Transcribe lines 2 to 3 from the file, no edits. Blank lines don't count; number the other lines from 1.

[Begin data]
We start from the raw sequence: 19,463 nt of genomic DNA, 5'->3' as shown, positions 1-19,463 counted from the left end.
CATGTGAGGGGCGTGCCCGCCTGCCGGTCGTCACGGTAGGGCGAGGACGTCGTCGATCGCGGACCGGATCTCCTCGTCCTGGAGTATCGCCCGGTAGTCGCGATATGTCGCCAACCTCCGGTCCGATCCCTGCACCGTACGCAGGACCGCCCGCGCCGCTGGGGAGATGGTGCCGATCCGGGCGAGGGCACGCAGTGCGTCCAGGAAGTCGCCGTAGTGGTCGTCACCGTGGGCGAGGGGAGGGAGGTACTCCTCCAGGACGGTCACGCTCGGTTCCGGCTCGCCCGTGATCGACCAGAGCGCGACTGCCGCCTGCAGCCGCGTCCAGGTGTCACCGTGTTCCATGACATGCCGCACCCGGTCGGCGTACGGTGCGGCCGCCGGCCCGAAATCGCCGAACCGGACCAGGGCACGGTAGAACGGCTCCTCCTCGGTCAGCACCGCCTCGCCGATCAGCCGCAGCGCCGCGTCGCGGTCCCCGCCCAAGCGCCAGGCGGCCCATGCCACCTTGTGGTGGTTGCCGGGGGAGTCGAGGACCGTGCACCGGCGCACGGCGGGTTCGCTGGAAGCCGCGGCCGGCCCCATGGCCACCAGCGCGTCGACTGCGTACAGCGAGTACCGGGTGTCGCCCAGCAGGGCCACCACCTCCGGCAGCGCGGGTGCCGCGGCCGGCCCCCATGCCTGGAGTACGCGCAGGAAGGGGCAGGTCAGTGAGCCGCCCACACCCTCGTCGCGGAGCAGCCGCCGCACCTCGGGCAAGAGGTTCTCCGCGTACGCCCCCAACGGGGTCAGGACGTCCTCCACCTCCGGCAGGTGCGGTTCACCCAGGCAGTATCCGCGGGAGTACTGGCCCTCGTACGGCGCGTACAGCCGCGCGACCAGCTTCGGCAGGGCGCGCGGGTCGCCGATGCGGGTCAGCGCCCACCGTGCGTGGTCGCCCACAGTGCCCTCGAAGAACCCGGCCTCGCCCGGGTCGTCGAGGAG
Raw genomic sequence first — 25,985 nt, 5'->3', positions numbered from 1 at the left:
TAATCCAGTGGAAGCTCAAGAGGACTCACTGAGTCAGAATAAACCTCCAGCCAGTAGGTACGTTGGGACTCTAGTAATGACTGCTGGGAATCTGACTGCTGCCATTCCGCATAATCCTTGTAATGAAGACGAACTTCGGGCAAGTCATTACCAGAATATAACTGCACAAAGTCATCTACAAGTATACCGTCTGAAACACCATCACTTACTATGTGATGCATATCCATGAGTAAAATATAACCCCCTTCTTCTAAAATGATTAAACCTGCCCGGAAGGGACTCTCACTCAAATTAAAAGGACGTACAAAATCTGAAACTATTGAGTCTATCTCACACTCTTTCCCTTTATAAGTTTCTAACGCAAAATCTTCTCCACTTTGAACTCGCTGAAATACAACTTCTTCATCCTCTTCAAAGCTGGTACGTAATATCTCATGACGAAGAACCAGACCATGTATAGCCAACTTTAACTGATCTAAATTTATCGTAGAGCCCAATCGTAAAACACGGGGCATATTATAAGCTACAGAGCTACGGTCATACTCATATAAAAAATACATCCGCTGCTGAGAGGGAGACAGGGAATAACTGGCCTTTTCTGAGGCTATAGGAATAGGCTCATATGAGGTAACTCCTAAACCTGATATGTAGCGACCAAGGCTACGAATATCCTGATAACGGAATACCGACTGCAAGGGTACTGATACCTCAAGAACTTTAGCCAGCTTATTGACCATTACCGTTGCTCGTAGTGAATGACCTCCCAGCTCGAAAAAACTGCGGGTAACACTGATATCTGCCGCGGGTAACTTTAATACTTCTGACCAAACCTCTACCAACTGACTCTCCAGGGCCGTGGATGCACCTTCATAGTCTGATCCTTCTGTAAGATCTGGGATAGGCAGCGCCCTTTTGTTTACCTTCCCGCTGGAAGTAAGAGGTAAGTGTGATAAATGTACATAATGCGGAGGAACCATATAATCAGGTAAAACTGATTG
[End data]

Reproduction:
CATGTGAGGGGCGTGCCCGCCTGCCGGTCGTCACGGTAGGGCGAGGACGTCGTCGATCGCGGACCGGATCTCCTCGTCCTGGAGTATCGCCCGGTAGTCGCGATATGTCGCCAACCTCCGGTCCGATCCCTGCACCGTACGCAGGACCGCCCGCGCCGCTGGGGAGATGGTGCCGATCCGGGCGAGGGCACGCAGTGCGTCCAGGAAGTCGCCGTAGTGGTCGTCACCGTGGGCGAGGGGAGGGAGGTACTCCTCCAGGACGGTCACGCTCGGTTCCGGCTCGCCCGTGATCGACCAGAGCGCGACTGCCGCCTGCAGCCGCGTCCAGGTGTCACCGTGTTCCATGACATGCCGCACCCGGTCGGCGTACGGTGCGGCCGCCGGCCCGAAATCGCCGAACCGGACCAGGGCACGGTAGAACGGCTCCTCCTCGGTCAGCACCGCCTCGCCGATCAGCCGCAGCGCCGCGTCGCGGTCCCCGCCCAAGCGCCAGGCGGCCCATGCCACCTTGTGGTGGTTGCCGGGGGAGTCGAGGACCGTGCACCGGCGCACGGCGGGTTCGCTGGAAGCCGCGGCCGGCCCCATGGCCACCAGCGCGTCGACTGCGTACAGCGAGTACCGGGTGTCGCCCAGCAGGGCCACCACCTCCGGCAGCGCGGGTGCCGCGGCCGGCCCCCATGCCTGGAGTACGCGCAGGAAGGGGCAGGTCAGTGAGCCGCCCACACCCTCGTCGCGGAGCAGCCGCCGCACCTCGGGCAAGAGGTTCTCCGCGTACGCCCCCAACGGGGTCAGGACGTCCTCCACCTCCGGCAGGTGCGGTTCACCCAGGCAGTATCCGCGGGAGTACTGGCCCTCGTACGGCGCGTACAGCCGCGCGACCAGCTTCGGCAGGGCGCGCGGGTCGCCGATGCGGGTCAGCGCCCACCGTGCGTGGTCGCCCACAGTGCCCTCGAAGAACCCGGCCTCGCCCGGGTCGTCGAGGAG
Raw genomic sequence first — 25,985 nt, 5'->3', positions numbered from 1 at the left: